The EU's ambassador to Canada, Mexico's many consulates in the US and a controversial new law in Spain.
In a way, Marie-Anne Coninsx had it easy. The European Union’s ambassador to Canada arrived in Ottawa just a month before the EU signed the Comprehensive Economic and Trade Agreement (CETA) the largest free trade agreement in Canada’s history – most of the heavy lifting had already been done.
Selling the deal is the next task, something the Belgian-born Cambridge law graduate is doing with gusto. “It’s the most ambitious comprehensive agreement that the EU has ever done with a third country; it’ll bring benefits of trade, investments and jobs to both sides,” says Coninsx of the deal, which is expected to increase bilateral trade by almost a quarter: €26bn a year.
That trade is the most important part of Coninsx’s remit is reflected in the surroundings of her office. Situated on the 19th floor of a building in Ottawa’s business district, the embassy could be mistaken for a financial firm were it not for the EU flags at the entrance. Coninsx also wears a discreet EU badge on her jacket.
When monocle meets her three months after her move to Ottawa, the sense of transition is obvious in the spacious corner office. The polished dark wood shelves behind Coninsx’s desk are still somewhat empty. Framed photos of her meetings with prime minister Stephen Harper and governor General David Johnston as well as Inuit souvenirs from her recent trip to Nunavut sit next to a humorous collage of Coninsx on top of a flying plane – a farewell gift from her previous posting as ambassador to Mexico.
As important as the trade deal is, Coninsx feels more can be done to sell the idea of the EU to Canada. “Even though the European delegation to Canada has been around since 1976, there are still a lot of unknowns about the union,” she says. “I want to reach out to Canadians and inform them about the EU, its organisation as well as current EU-Canada relations.”
A career EU diplomat, now in her 30th year, Coninsx has been previously posted in New York and Geneva. Prior to Mexico, she was heading the unit at the External Relations Department of the European Commission, overseeing the relations between the EU and Latin America.
“When I was in Mexico it was my first posting as an ambassador. It was a very useful training for my post here in Canada. Mexico, as well as Canada, is a strategic partner of the EU. And it’s important to note that the Union has only 10 strategic partners of which four are in the Americas: Brazil, the US, Mexico and Canada,” she says.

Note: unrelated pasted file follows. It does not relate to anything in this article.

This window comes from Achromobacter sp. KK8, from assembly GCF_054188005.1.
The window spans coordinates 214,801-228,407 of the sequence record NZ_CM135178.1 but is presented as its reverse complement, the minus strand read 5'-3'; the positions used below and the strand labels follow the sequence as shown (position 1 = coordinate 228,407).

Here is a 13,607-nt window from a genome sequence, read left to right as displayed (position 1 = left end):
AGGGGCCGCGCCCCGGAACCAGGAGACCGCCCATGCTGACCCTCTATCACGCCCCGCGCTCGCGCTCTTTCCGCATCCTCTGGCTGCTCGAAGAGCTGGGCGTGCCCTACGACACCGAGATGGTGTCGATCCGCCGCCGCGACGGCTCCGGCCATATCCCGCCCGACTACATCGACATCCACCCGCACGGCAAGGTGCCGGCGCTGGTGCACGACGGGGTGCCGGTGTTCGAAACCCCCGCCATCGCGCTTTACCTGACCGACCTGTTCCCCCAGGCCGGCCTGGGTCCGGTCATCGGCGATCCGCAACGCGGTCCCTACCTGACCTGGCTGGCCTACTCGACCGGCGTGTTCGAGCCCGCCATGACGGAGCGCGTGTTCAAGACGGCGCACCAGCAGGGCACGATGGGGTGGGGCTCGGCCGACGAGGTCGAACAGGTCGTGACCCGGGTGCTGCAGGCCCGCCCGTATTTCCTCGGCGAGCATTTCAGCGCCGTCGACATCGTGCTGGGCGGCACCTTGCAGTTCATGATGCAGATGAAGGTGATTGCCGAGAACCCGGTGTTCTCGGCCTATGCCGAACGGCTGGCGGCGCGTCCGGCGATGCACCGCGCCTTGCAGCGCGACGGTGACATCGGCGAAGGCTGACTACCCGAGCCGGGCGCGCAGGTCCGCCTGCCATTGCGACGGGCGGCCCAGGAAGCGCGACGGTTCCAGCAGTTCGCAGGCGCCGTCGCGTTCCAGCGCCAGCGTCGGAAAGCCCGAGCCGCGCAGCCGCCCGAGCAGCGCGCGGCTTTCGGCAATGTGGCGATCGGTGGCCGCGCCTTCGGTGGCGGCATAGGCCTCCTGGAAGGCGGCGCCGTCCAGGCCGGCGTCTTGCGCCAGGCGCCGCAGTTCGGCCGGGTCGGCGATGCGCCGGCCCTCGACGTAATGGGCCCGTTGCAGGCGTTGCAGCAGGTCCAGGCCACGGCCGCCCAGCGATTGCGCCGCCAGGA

Though not officially an embassy, the head of the mission is ranked as ambassador. The Montréal office was established in 2005.
There are currently 24 staff in both Ottawa and Montréal offices.
Obtaining a permanent observer status at the Arctic Council is a key priority for the EU. Canada is not keen, partly due to the EU’s ban on seal products.
In the US, Mexico takes a juggernaut approach to diplomacy. It has 50 consular offices in the county, more than any other nation, serving 11.4 million people born in Mexico. There are 10 consulates in California and six in Texas, and Mexico operates mobile offices for people living in more far-flung places. Ambassador Eduardo Medina Mora notes that around six million Mexicans in the US are undocumented but the consulates still have a “responsibility for their dignity”. The outposts provide the usual birth and marriage certificates, passports, and a point of contact in times of difficulty but they also work to convey Mexico’s point of view in the immigration reform debate. “Net migration to the US from Mexico since 2010 is negative. There are more Mexicans going back home than coming… We have to make these points understood by those who shape policy negotiations,” says Medina Mora.
Spanish judges have long crusaded for international justice but that may change after reforms to Spain’s Universal Justice law were pushed through parliament. In February, a Spanish judge issued arrest warrants for five Chinese leaders after a dual Spanish-Tibetan monk brought a case alleging genocide, torture and terrorism in the 1980s and 1990s. The Chinese rebuke was swift and trade sanctions threatened.
Amid much protest from the opposition and judiciary, the government rushed through an amendment allowing judges to launch investigations only if the defendant “is Spanish or a foreigner who frequently resides in Spain”.